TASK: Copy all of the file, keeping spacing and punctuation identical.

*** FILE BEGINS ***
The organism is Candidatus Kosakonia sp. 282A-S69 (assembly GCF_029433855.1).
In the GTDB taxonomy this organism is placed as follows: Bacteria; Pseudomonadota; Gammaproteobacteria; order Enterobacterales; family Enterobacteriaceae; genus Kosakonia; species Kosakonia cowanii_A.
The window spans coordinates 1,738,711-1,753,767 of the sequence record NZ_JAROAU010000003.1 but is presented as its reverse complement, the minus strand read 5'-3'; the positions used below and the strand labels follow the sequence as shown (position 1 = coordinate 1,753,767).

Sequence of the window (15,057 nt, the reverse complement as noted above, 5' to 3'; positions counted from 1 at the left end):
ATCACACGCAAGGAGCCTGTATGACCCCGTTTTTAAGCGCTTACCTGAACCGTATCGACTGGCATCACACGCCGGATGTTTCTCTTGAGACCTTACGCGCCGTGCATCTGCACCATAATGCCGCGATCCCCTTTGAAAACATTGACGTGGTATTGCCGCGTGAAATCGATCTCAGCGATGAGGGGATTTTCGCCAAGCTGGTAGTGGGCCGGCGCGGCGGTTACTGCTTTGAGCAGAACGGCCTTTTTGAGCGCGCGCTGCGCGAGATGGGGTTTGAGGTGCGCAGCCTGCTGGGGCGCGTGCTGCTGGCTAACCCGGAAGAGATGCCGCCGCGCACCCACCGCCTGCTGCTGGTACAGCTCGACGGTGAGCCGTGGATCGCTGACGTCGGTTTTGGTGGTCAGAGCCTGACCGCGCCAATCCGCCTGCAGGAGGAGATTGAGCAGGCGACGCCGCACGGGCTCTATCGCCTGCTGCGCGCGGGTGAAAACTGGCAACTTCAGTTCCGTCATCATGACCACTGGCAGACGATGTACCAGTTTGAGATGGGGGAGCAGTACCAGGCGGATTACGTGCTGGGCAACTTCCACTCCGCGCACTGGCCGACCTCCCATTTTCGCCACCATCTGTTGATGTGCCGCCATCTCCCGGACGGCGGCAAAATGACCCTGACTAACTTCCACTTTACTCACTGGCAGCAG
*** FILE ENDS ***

The organism is Candidatus Kosakonia sp. 282A-S69 (assembly GCF_029433855.1).
In the GTDB taxonomy this organism is placed as follows: Bacteria; Pseudomonadota; Gammaproteobacteria; order Enterobacterales; family Enterobacteriaceae; genus Kosakonia; species Kosakonia cowanii_A.
The window spans coordinates 1,738,711-1,753,767 of the sequence record NZ_JAROAU010000003.1 but is presented as its reverse complement, the minus strand read 5'-3'; the positions used below and the strand labels follow the sequence as shown (position 1 = coordinate 1,753,767).

Sequence of the window (15,057 nt, the reverse complement as noted above, 5' to 3'; positions counted from 1 at the left end):
ATCACACGCAAGGAGCCTGTATGACCCCGTTTTTAAGCGCTTACCTGAACCGTATCGACTGGCATCACACGCCGGATGTTTCTCTTGAGACCTTACGCGCCGTGCATCTGCACCATAATGCCGCGATCCCCTTTGAAAACATTGACGTGGTATTGCCGCGTGAAATCGATCTCAGCGATGAGGGGATTTTCGCCAAGCTGGTAGTGGGCCGGCGCGGCGGTTACTGCTTTGAGCAGAACGGCCTTTTTGAGCGCGCGCTGCGCGAGATGGGGTTTGAGGTGCGCAGCCTGCTGGGGCGCGTGCTGCTGGCTAACCCGGAAGAGATGCCGCCGCGCACCCACCGCCTGCTGCTGGTACAGCTCGACGGTGAGCCGTGGATCGCTGACGTCGGTTTTGGTGGTCAGAGCCTGACCGCGCCAATCCGCCTGCAGGAGGAGATTGAGCAGGCGACGCCGCACGGGCTCTATCGCCTGCTGCGCGCGGGTGAAAACTGGCAACTTCAGTTCCGTCATCATGACCACTGGCAGACGATGTACCAGTTTGAGATGGGGGAGCAGTACCAGGCGGATTACGTGCTGGGCAACTTCCACTCCGCGCACTGGCCGACCTCCCATTTTCGCCACCATCTGTTGATGTGCCGCCATCTCCCGGACGGCGGCAAAATGACCCTGACTAACTTCCACTTTACTCACTGGCAGCAG